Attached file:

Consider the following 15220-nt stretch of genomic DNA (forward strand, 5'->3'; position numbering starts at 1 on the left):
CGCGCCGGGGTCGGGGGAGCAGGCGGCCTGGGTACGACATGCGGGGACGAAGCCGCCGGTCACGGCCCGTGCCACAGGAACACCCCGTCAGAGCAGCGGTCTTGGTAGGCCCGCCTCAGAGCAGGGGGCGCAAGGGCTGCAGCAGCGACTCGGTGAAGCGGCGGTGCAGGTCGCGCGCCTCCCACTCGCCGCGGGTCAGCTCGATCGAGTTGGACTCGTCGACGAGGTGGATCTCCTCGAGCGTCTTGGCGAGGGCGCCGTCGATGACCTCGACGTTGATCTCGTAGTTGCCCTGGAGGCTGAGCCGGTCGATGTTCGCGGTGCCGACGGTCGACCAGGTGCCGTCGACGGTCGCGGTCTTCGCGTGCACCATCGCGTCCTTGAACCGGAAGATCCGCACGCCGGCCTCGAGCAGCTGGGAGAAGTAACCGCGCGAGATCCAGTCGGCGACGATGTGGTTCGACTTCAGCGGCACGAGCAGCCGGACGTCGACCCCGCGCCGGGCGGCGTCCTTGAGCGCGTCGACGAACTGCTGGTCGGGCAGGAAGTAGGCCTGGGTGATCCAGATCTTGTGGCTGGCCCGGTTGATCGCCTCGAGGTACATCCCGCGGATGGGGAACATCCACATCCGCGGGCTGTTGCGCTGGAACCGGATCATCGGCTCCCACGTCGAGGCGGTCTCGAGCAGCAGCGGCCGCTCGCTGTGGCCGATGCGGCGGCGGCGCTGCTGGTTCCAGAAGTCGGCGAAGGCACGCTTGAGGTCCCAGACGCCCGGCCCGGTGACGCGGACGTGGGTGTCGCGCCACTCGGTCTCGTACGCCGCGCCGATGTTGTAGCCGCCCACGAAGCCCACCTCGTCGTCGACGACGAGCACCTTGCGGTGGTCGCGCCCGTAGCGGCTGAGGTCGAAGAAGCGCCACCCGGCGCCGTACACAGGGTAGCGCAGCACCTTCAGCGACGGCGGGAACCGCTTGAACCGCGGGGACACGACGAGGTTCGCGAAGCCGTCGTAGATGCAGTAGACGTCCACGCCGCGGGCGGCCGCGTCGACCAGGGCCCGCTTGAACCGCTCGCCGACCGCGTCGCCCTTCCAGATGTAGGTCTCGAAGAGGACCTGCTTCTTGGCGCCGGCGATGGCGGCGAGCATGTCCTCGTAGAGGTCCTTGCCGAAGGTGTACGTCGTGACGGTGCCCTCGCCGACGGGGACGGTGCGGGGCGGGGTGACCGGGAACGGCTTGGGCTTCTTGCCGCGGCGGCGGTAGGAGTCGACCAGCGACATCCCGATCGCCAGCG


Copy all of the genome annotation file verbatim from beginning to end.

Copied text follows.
Consider the following 15220-nt stretch of genomic DNA (forward strand, 5'->3'; position numbering starts at 1 on the left):
CGCGCCGGGGTCGGGGGAGCAGGCGGCCTGGGTACGACATGCGGGGACGAAGCCGCCGGTCACGGCCCGTGCCACAGGAACACCCCGTCAGAGCAGCGGTCTTGGTAGGCCCGCCTCAGAGCAGGGGGCGCAAGGGCTGCAGCAGCGACTCGGTGAAGCGGCGGTGCAGGTCGCGCGCCTCCCACTCGCCGCGGGTCAGCTCGATCGAGTTGGACTCGTCGACGAGGTGGATCTCCTCGAGCGTCTTGGCGAGGGCGCCGTCGATGACCTCGACGTTGATCTCGTAGTTGCCCTGGAGGCTGAGCCGGTCGATGTTCGCGGTGCCGACGGTCGACCAGGTGCCGTCGACGGTCGCGGTCTTCGCGTGCACCATCGCGTCCTTGAACCGGAAGATCCGCACGCCGGCCTCGAGCAGCTGGGAGAAGTAACCGCGCGAGATCCAGTCGGCGACGATGTGGTTCGACTTCAGCGGCACGAGCAGCCGGACGTCGACCCCGCGCCGGGCGGCGTCCTTGAGCGCGTCGACGAACTGCTGGTCGGGCAGGAAGTAGGCCTGGGTGATCCAGATCTTGTGGCTGGCCCGGTTGATCGCCTCGAGGTACATCCCGCGGATGGGGAACATCCACATCCGCGGGCTGTTGCGCTGGAACCGGATCATCGGCTCCCACGTCGAGGCGGTCTCGAGCAGCAGCGGCCGCTCGCTGTGGCCGATGCGGCGGCGGCGCTGCTGGTTCCAGAAGTCGGCGAAGGCACGCTTGAGGTCCCAGACGCCCGGCCCGGTGACGCGGACGTGGGTGTCGCGCCACTCGGTCTCGTACGCCGCGCCGATGTTGTAGCCGCCCACGAAGCCCACCTCGTCGTCGACGACGAGCACCTTGCGGTGGTCGCGCCCGTAGCGGCTGAGGTCGAAGAAGCGCCACCCGGCGCCGTACACAGGGTAGCGCAGCACCTTCAGCGACGGCGGGAACCGCTTGAACCGCGGGGACACGACGAGGTTCGCGAAGCCGTCGTAGATGCAGTAGACGTCCACGCCGCGGGCGGCCGCGTCGACCAGGGCCCGCTTGAACCGCTCGCCGACCGCGTCGCCCTTCCAGATGTAGGTCTCGAAGAGGACCTGCTTCTTGGCGCCGGCGATGGCGGCGAGCATGTCCTCGTAGAGGTCCTTGCCGAAGGTGTACGTCGTGACGGTGCCCTCGCCGACGGGGACGGTGCGGGGCGGGGTGACCGGGAACGGCTTGGGCTTCTTGCCGCGGCGGCGGTAGGAGTCGACCAGCGACATCCCGATCGCCAGCG